01 Jul 2009, David Benyon, Operational Risk & Regulation
AUCKLAND - A New Zealand couple has absconded with millions of dollars deposited into their account in error by Australian bank Westpac. Leo Gao and Kara Yang-Hurring, who ran a BP service station that had just been put into receivership, fled New Zealand after a Westpac staff member accidentally deposited $NZ10 million into their account following their application for a $NZ10,000 business overdraft. The bank has since recovered about $NZ6 million, but the couple has left the country with the remaining funds. Missing with the pair are Yang-Hurring's daughter Leena, 7, Gao's mother, his business partner Huan Di Zhang and Yang-Hurring's sister Aroha Hurring, according to reports in the New Zealand Herald.
Police tracking the pair have traced them to Hong Kong, Macau and mainland China, largely via their indiscreet updates on Facebook.
Concerned about attention regarding the employee responsible for the loss, who is said to be extremely distressed by the error, Westpac appealed for privacy. TVNZ reported that the employee, who has more than 30 years of banking experience, is undergoing counselling. A Westpac spokesperson told TVNZ: "What should be remembered is the loss from this episode did not happen because of the error, but because of the behaviour of individuals who have taken advantage of the error."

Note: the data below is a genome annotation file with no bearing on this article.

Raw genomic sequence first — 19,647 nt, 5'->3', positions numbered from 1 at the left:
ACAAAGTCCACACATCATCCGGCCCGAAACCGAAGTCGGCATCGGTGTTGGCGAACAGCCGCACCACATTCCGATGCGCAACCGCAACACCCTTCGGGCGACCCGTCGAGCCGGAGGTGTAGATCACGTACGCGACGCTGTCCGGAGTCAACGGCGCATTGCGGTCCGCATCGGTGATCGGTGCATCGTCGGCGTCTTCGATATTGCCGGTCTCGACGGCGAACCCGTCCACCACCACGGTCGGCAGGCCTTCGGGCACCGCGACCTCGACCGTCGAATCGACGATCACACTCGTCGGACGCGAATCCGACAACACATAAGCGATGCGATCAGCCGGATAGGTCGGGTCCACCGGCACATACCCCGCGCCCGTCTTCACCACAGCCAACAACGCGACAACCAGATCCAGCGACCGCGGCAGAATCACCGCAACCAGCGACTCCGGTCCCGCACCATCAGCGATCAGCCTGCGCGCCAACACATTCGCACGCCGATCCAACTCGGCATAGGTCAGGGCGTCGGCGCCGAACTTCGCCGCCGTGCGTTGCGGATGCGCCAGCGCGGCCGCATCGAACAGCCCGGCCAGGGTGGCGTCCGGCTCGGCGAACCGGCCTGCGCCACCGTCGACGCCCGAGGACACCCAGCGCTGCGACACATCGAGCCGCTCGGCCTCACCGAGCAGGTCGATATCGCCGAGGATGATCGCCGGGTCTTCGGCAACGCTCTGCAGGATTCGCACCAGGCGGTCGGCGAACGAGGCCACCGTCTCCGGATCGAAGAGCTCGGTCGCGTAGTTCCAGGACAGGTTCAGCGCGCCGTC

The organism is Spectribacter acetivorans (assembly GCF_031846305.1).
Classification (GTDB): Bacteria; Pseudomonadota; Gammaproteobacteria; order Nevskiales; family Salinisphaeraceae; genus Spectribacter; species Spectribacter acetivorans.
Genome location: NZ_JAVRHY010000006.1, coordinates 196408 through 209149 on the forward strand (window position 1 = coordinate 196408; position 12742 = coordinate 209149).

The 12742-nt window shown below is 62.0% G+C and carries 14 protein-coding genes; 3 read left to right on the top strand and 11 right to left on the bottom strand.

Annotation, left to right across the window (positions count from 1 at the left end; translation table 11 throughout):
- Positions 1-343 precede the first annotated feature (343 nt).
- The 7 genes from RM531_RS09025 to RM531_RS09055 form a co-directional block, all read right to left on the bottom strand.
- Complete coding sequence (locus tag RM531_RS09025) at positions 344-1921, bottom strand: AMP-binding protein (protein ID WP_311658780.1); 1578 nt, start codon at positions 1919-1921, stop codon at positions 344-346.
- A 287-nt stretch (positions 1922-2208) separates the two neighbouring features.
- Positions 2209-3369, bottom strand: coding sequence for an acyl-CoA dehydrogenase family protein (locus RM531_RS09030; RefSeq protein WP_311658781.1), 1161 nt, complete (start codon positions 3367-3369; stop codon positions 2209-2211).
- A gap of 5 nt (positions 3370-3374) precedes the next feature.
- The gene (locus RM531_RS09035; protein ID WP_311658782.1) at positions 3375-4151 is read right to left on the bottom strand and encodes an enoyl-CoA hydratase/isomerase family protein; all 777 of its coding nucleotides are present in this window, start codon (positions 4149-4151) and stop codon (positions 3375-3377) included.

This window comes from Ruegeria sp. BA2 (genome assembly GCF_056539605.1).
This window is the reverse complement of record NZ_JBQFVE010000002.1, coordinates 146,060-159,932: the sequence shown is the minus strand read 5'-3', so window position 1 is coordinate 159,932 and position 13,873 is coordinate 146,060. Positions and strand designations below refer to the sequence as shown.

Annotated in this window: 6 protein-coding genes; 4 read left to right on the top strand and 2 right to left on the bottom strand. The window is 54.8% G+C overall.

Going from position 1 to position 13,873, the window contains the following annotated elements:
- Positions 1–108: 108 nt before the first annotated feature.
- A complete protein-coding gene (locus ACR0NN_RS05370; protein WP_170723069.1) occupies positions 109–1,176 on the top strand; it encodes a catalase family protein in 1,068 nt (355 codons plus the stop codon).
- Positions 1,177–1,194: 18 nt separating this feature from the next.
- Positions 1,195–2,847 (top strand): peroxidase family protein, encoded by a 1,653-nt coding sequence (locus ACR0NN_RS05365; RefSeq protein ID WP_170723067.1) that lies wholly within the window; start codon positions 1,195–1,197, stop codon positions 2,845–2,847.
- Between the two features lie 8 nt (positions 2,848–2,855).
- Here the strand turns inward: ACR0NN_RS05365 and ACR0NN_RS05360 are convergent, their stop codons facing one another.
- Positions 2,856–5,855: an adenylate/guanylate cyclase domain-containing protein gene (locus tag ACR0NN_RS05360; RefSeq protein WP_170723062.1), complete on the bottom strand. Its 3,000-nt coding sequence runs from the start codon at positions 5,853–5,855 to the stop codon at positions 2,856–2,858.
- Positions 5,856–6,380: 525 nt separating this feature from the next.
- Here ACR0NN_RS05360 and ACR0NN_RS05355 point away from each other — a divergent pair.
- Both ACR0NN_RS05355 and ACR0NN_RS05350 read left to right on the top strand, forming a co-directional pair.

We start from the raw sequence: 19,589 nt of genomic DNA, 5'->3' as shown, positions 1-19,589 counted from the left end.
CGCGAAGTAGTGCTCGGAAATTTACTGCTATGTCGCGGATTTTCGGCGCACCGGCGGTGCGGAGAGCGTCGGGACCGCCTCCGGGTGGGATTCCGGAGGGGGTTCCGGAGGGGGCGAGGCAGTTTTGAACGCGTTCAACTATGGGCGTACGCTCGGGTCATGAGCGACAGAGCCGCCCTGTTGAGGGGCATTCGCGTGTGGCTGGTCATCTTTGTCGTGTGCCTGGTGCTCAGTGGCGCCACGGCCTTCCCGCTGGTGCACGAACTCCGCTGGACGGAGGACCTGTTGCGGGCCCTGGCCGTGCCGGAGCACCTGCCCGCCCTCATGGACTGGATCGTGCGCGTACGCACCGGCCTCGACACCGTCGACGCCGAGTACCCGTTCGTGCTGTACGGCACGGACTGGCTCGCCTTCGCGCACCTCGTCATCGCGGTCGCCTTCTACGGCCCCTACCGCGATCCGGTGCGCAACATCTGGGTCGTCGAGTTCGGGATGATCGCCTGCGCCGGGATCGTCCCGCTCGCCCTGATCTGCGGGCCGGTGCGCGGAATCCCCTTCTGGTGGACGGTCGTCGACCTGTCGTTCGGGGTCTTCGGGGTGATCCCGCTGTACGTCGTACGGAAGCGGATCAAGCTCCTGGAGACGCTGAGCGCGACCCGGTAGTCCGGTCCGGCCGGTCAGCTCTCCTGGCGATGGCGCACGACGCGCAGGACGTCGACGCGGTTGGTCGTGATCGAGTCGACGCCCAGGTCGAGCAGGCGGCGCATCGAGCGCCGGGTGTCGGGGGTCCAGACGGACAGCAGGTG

However, it could be said that the real cause of this problem is that the controls system allowed the mistake to occur in the first place. The bank's systems should have incorporated a 'good sense' check or added a further check when a service station owner asked to withdraw and/or transfer millions of dollars. Any internal investigation will focus on the employee's actions but much more so on the multiple failures in the bank's core systems.
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